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Men and women moving an abacus around

How to value your small business: a guide

There are two things every good business owner should know: the price of everything and the value of their time. But when you’re busy sowing the seeds of hard work, how can you assess the value of the fruits of your labour?

A good place to start is valuing your business.

Not only can this provide a clearer picture of your business’s financial health, it can also give a useful steer on whether you should keep calm and carry on or change tact to make the most of your business’s potential and increase those all-important profit margins.

So, whether you’re thinking of selling up and moving on to pastures new or looking to secure funding to help your business grow, here’s AXA’s step-by-step guide on how to value your small business.

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Why value a business?

Carrying out a valuation of your business is a great way to examine the financial health and moneymaking potential of your business. As well as this, there are plenty of other benefits that come part and parcel with valuing your business:

  1. It helps put a concrete price tag on your business, which is useful if you’re selling your business or succession planning.
  2. If you’re looking to secure additional funding for your business, it can provide investors with a realistic estimate of the value of your business.
  3. It can give you a clearer overview of the financial health of your business, which can help you to pinpoint underperforming areas and focus on the approaches that are working well.
  4. If your staff want to buy or sell shares in your business, valuing your business can help you set a fair price.

Valuing your business isn’t just about offering a snapshot of the profit and loss of your business, it can give a detailed overview of your company’s chances of sustainability over a prolonged period of time, so it’s definitely something that you should consider.

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What affects the value of a business?

There are loads of factors that can impact the value of your business, including the situation leading to the valuation – for example, a voluntary sale versus a forced one – the age of your business, and the current and future profitability of your business assets. Below are some key areas to take into consideration before you start tallying up the total value of your business.

People

If you or your management team have a strong record of steering the business in a successful direction, then this this can have a positive impact on your business’ value. And if you have a band of loyal, experienced staff who are likely to stick with your business through thick and thin, this can cause your business’ value to rise too. It’s also a good idea to consider how much the success and longevity of your business depends on your skillset. If you think your business would sink without your captainship, this can prove risky and cause your business value to slump.

Financial record

If you’re hoping for a favourable business valuation it’s important that your business’s finances add up as they should. Detailed records showing how you’ve business managed costs, well-evidenced past, present and future cashflow and profit projections, and the level of debt you’re currently in can all have an impact on your business valuation.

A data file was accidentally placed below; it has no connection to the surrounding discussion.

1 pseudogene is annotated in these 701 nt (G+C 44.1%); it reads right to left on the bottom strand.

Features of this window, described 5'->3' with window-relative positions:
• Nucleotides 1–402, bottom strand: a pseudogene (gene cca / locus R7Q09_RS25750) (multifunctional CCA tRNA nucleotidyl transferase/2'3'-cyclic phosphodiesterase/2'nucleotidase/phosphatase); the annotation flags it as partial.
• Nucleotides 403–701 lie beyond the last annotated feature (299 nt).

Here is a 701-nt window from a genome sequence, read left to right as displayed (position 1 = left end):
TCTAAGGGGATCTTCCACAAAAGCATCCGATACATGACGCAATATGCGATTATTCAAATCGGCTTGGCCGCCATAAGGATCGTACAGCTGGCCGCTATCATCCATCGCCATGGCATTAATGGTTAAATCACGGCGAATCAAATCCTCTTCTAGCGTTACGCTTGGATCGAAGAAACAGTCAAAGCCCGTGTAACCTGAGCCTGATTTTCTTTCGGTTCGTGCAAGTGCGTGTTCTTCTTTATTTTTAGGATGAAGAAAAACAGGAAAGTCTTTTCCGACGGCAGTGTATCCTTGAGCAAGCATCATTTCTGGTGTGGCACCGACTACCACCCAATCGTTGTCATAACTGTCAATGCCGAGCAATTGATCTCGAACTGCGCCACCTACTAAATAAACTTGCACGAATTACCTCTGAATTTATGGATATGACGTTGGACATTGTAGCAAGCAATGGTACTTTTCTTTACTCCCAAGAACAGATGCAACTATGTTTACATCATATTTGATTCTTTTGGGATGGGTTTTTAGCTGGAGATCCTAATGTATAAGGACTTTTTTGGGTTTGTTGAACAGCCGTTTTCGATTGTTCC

Intangible assets

Your business’ intangible assets play an important role in its overall value. From your company’s growth potential and reputation, to trademarks, intellectual property and the strength and profitability of your company’s relationship with customers and clients, each has an accumulative impact on your business valuation.

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The market your business operates in

The general condition of the economy, including interest rate levels and the overall demand of your business’s services, can affect your business valuation. A saturated market, with many businesses like yours operating in the same space, can devalue your business, while a large number of people expressing interest in the sale of your business can push the price up.

Tangible assets

The physical assets that you’ve acquired to help with the day-to-day running of your business can also boost your business valuation. This includes assets such as your business premises, equipment – including computers and tools – stock, and the number of clients and customer you have.

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How do you value a business?

Now that you know what can cause the value of your business to rise and fall, it’s time to examine the steps you can take to get an accurate understanding of the value of your business.

There’s no one fixed way of working out the value of your business, it’s more a case of testing out which options sits best with you. But always remember: the true value of your business is how much someone is willing to pay for it.

1. Asset valuation

If your business has sizable assets, then an asset valuation could be an ideal way to get to grips with the overall value of your business.

There are two types of asset: tangible and intangible. Tangible assets are the physical things belonging to your business, such as your business premises, stock, land and equipment. Intangible assets are any non-physical assets, such as your business’ brand, reputation and intellectual property including copyrights and patents.

To get the Net Book Value (NBV) of your business, you subtract the costs of your business liabilities (such as debt and outstanding credit) from the total value of your tangible and intangible assets.

It’s a good idea to regularly update records of your assets so that their value takes inflation, depreciation and appreciation into consideration, to help keep your asset valuations accurate.

Often, this asset valuation method yields the lowest value for a business because it doesn’t take into account any ‘goodwill’ towards the business – a technical accountancy term that covers the difference between a company’s market value (what people are willing to pay for it) and the value of its net assets (assets minus liabilities).

2. Industry best-practice

Not all industries are created equal. And for some, the buying and selling of businesses may be more common than in others.

The industries where the selling of businesses take place frequently – such as retail, where business turnover, customer volume and outlets are key indicators of value – might have specific rules of thumb that you can use as a guide to lead you through your business valuation process.

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3. Entry valuation